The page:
Nihilism is an attractive trap, to be clear. It’s attractive to us because it means we can evade responsibility. We don’t have to care what politicians are up to. We don’t have to care if they pay their children, their husbands, or finance their dance clubs with campaign contributions from Cegavske-knows-where. We don’t have to expend that energy or effort. In a way, it’s almost liberating. The key word, however, as Reno’s David Chapman points out in his book, Meaningness, is almost. Inevitably, Chapman points out, nihilism leads to anger, depression and denial of reality itself.

Nihilism, meanwhile, is also attractive to politicians. The less we care, the more they can get away with.

To be clear, it’s not just the politicians who get away with more. Those of us in a position to enable politicians also get to get away with more, too. That’s why, no matter which political faction you belong to, there’s always a narrative that your opponents are far more devious and less constrained by ethics than you are. If you adopt a nihilistic stance, this is great news — if your opponents are getting away with murder, why shouldn’t you?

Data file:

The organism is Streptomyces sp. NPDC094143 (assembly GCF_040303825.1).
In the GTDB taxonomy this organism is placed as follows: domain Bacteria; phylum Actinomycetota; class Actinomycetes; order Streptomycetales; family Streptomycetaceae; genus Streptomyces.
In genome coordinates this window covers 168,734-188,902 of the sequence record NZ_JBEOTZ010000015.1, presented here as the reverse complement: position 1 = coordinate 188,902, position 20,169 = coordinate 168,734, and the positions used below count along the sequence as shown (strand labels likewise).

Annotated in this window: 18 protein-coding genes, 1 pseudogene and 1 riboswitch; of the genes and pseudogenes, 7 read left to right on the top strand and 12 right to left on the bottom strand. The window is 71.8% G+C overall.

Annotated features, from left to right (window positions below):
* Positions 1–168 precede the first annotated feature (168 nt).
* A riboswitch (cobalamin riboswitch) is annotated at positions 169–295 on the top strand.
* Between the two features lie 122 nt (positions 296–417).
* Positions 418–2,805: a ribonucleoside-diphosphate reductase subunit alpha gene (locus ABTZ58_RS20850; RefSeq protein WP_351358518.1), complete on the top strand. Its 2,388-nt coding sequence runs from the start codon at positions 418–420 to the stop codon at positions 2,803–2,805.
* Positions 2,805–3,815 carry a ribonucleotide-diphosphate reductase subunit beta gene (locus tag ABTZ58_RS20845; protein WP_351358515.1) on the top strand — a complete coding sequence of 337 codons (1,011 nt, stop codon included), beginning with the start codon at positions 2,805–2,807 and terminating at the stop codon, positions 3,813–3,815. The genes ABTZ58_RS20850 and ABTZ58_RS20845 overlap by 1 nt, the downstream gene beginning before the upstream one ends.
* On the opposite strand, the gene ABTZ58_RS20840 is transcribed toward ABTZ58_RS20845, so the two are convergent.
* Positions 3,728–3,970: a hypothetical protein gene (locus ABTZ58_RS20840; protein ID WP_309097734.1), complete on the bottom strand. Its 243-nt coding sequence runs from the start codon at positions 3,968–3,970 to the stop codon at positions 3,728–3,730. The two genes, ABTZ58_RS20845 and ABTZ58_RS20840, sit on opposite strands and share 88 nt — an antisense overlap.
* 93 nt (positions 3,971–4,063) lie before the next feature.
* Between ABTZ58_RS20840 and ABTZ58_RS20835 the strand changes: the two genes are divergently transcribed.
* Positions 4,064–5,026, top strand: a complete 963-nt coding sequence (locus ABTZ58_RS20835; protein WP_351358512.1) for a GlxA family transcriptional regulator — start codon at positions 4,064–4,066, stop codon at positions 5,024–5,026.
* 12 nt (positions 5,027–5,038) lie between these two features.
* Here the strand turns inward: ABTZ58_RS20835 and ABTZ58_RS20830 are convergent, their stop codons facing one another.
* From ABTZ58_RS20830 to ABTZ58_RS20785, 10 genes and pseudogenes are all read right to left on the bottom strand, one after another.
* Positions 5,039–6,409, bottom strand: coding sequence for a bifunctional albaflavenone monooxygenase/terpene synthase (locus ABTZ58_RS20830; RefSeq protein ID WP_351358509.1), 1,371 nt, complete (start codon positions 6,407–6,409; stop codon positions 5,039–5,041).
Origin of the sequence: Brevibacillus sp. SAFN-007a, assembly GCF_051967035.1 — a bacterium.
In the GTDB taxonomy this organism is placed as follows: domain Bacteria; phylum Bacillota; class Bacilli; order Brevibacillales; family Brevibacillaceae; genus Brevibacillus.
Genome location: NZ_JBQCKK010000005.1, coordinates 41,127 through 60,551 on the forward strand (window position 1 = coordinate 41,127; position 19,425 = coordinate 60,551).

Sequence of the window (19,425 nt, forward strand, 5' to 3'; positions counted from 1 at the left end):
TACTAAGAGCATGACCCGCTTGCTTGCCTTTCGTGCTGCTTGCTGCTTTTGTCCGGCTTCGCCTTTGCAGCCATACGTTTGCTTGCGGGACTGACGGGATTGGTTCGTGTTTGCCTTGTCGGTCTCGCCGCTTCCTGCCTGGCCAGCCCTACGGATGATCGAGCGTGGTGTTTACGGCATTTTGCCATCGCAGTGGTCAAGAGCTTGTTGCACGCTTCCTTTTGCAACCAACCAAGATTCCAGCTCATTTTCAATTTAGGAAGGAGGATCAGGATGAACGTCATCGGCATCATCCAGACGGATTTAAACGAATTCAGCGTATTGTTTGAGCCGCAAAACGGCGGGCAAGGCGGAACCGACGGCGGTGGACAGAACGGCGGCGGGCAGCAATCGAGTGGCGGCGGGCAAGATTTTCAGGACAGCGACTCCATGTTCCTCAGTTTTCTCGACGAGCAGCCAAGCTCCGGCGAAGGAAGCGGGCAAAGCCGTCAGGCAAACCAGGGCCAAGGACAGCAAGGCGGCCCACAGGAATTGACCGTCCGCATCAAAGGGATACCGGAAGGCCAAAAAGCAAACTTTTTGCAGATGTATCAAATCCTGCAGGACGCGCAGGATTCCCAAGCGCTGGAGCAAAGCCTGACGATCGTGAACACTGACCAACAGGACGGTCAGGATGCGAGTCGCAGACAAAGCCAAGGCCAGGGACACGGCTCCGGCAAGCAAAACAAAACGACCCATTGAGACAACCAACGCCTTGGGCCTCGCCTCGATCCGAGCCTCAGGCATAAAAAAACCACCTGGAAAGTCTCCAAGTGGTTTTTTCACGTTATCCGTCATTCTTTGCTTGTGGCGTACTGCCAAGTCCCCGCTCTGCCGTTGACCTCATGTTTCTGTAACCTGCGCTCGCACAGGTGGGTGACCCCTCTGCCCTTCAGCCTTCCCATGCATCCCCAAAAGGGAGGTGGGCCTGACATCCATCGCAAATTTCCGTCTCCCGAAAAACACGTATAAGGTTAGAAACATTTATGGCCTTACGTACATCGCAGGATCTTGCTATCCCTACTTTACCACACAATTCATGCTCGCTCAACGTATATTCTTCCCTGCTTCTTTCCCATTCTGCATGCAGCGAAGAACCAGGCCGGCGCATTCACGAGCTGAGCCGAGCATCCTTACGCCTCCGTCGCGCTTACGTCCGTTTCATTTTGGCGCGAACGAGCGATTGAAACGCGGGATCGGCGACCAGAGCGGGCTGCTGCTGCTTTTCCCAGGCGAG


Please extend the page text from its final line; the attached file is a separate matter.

Ask President Donald Trump or Hillary Clinton.

When faced with the trap of nihilism, we have to ask ourselves a couple of questions. First, what if we’re wrong? Even granting that some politicians are crooked and self-serving, are most of them? Second, even if we’re right about politicians being crooked and corrupt, why should we give up and accept that?